The House Pensions Committee heard HB 2906 (Kathy Steinhoff) on March 26. The bill reduces the penalty for a PSRS retiree who exceeds 550 hours to the actual excess amount earned over 550 hours, rather than a full month's pension payment. The bill also allows PSRS members with a disability retirement to work up to 550 hours per year in covered positions. The Association supports the bill.

The House Pensions Committee also approved HB 1722 (Aaron Crossley). The bill increases the number of noncertificated PSRS retirees that a district may employ under the critical shortage provision. The bill increases the cap to the greater of five employees or 1% of the total number of certificated teachers and non-certificated staff. The cap is currently the lesser of five employees or 10% of the number of non-certificated employees. The bill adds no cost to the System. The bill would also make the PEERS critical shortage provisions similar to the PSRS critical shortage provisions enacted last year. The Association supports the bill.



The House approved HCS/HB 2140 (Peggy McGaugh) on March 28. The bill modifies provisions related to elections. The bill shifts the candidate filing period for school board candidates one week later in the same manner as HB 1604 (Dave Hinman). The bill also allows officers calling an election to contact election authorities by email, allows absentee voting on election day for presidential and vice presidential electors, increases the privacy of absentee voters with permanent disabilities, ensures provisional ballots are available at all elections, extends restrictions on electioneering to in-person absentee voting locations, and creates the offense of tampering with an election official as a class one election offense.

The Association believes that barriers that reduce access to voting and participation in the political process should be removed to allow for involvement by all eligible citizens and supports the bill.



The legislature acted on several provisions relating to property taxes this week.

The House approved HCS#2/HJR 78 (Jeff Coleman) on March 28. The HJR revises the reassessment of primary residential properties by lowering the inflationary cap for assessment growth of real property from five percent to the lesser of two percent or CPI growth for each reassessment cycle. This measure would reduce the amount of increase of residential property assessments during high inflationary years.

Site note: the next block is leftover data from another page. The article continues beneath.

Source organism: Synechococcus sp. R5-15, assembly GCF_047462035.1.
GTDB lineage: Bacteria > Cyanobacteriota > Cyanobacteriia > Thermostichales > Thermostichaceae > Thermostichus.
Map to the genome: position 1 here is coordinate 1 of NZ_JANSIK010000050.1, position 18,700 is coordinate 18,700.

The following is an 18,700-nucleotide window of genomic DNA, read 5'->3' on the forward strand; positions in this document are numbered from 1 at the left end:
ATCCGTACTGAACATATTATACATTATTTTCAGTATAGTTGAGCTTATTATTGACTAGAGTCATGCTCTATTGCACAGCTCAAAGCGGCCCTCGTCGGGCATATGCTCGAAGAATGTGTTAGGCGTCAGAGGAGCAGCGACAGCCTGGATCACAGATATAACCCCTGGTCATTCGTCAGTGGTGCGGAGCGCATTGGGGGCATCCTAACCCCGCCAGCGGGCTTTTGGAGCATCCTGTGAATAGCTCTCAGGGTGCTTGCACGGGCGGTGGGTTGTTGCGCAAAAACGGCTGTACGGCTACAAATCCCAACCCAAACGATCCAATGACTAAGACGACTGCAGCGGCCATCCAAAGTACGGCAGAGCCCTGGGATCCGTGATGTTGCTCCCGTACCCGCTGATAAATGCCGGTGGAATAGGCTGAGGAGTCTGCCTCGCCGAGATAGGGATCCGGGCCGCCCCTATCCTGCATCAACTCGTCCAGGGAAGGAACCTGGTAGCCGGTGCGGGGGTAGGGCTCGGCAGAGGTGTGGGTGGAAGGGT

The House also approved HB 2432 (Wendy Hausman) on March 27. The bill revises the senior citizen property tax credit enacted in 2023 in SB 190. The bill clarifies that any such homestead credit starts when a county acts to adopt the optional property tax credit and is not retroactive to a prior year when a taxpayer might have otherwise become eligible based on age qualification. The bill also clarifies that a taxpayer must be 62 years or older to qualify, rather than being Social Security-eligible. Qualifying taxpayers must also not have delinquent taxes to qualify. The House also adopted an amendment providing that the additional value of new construction and improvements on qualified properties would be subject to taxation, but such additional taxation would then be frozen in the same manner as provided for the existing, qualified property.

The House-Special Committee on Property Tax Reform approved HB 1668 (Mark Matthiesen) on March 27. The bill reduces the percentage of the inflationary cap for assessment growth of real or personal property from five percent to three percent for each reassessment cycle. This bill would reduce the amount of local tax revenue increases retained by school districts and other local taxing entities during high inflationary years.